“We are embedding sustainability across our business and in everything we do and we remain well-placed to meet our medium-term goals.”

Image: UK chief executive Nathan Bostock admitted conditions remain tough

He said he expected the bank to carry on growing mortgage lending in line with the overall home loans market and said the cost of running the bank would fall this year.

That may not be enough, though, to turn around the bank’s UK performance in the short term.

John Cronin, UK financials analyst at Dublin-based stockbroker Goodbody, told clients today: “The cost transformation programme is starting to show results, though this is against the backdrop of lower fee income.

“This all points to the UK operation continuing to underperform the rest of the group in the medium-term, making us wonder if there are part of the UK’s operation which the group views as non-core in a longer-term context.”

The lacklustre performance in the UK, where profits have now fallen for three years, was a blemish on an otherwise creditable set of numbers from Santander.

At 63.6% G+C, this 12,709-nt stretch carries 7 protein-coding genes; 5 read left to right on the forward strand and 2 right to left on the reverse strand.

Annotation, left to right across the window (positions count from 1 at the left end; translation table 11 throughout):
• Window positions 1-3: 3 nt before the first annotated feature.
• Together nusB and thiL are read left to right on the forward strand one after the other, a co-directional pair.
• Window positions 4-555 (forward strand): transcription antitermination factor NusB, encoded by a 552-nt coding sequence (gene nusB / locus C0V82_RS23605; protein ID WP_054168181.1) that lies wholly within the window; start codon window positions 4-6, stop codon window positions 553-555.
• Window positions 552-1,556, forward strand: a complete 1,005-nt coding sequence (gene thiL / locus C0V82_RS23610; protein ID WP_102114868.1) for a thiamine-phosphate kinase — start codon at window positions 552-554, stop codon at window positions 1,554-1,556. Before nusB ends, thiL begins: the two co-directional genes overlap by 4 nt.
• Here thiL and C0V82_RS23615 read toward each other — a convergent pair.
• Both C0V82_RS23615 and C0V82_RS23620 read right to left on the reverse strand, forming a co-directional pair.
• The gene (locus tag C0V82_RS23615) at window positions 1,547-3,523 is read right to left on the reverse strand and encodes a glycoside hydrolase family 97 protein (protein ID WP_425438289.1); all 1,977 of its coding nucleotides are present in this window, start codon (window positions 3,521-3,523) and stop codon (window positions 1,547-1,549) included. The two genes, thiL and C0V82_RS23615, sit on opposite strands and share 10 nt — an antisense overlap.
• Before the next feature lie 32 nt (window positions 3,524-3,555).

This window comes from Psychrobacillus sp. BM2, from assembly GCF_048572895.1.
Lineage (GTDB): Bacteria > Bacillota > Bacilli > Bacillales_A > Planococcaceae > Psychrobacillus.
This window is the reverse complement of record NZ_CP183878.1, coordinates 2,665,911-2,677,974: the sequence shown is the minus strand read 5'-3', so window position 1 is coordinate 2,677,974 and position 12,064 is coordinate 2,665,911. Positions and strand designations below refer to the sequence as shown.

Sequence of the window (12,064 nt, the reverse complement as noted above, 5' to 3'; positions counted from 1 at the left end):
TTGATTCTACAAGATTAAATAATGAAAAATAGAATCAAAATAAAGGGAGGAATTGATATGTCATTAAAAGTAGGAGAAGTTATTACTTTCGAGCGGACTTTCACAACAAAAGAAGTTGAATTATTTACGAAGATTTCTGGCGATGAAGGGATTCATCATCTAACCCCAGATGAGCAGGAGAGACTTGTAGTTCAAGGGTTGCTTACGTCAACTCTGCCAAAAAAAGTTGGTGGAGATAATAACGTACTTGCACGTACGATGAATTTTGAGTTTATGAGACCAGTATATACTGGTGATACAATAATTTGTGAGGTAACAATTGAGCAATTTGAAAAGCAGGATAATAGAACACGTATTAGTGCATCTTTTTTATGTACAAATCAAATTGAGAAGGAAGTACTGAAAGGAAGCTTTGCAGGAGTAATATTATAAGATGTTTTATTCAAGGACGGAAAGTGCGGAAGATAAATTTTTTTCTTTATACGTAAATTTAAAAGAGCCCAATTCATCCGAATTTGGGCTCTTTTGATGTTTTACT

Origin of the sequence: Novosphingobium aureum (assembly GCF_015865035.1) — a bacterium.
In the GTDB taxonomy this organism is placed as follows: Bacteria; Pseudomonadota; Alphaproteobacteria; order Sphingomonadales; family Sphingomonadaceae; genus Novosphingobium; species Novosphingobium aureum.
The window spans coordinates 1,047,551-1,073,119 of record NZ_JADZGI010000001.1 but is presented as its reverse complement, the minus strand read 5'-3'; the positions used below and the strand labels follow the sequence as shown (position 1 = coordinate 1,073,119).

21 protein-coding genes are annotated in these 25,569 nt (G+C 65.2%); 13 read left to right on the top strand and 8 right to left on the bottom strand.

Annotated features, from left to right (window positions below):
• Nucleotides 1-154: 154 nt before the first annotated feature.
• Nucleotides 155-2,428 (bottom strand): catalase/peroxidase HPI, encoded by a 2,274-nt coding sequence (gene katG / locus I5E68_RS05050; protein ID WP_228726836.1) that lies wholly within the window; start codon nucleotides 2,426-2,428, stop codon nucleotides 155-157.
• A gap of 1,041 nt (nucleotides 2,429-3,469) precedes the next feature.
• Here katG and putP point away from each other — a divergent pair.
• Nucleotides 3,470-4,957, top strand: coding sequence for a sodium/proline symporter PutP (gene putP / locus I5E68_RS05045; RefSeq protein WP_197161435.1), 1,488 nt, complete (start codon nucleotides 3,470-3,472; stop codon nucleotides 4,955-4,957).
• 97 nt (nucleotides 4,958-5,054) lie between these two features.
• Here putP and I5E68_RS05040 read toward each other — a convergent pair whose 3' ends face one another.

Overall results came in slightly better than expected, with stronger growth in Latin America and the US helping make up for sluggishness in Europe, while there were also soothing comments on the bank’s capital position.

Any decision on whether or not to remain in the UK will ultimately rest with Ana Botín, Santander’s executive chair, who used to run the bank’s UK arm before taking the top job in the group.

She told CNBC, sister channel to Sky News, today: “In the UK we’re focused on profitability, but it will take a couple of years.

“The UK is one of the countries where we are expecting more improvement in 2021. But it takes time.”

Ms Botín, who succeeded her father Emilio in 2014, knows all about playing the long game.

She is the fifth generation of her family to run the bank and, while she has sought to overhaul the working culture at the bank, she has shown patience in running it.

But with Santander’s shares unloved by investors, relative to their peers, that patience will not be unlimited when it comes to the UK.